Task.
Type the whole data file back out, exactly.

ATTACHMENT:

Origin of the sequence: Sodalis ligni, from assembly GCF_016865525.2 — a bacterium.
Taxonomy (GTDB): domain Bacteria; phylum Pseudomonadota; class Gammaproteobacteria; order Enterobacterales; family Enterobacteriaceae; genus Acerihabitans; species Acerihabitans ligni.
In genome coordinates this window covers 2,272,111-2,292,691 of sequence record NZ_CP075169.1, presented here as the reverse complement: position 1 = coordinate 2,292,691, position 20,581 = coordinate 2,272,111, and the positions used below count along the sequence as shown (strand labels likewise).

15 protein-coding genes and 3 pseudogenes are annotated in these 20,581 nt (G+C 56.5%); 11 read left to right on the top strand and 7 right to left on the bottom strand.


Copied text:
Origin of the sequence: Sodalis ligni, from assembly GCF_016865525.2 — a bacterium.
Taxonomy (GTDB): domain Bacteria; phylum Pseudomonadota; class Gammaproteobacteria; order Enterobacterales; family Enterobacteriaceae; genus Acerihabitans; species Acerihabitans ligni.
In genome coordinates this window covers 2,272,111-2,292,691 of sequence record NZ_CP075169.1, presented here as the reverse complement: position 1 = coordinate 2,292,691, position 20,581 = coordinate 2,272,111, and the positions used below count along the sequence as shown (strand labels likewise).

15 protein-coding genes and 3 pseudogenes are annotated in these 20,581 nt (G+C 56.5%); 11 read left to right on the top strand and 7 right to left on the bottom strand.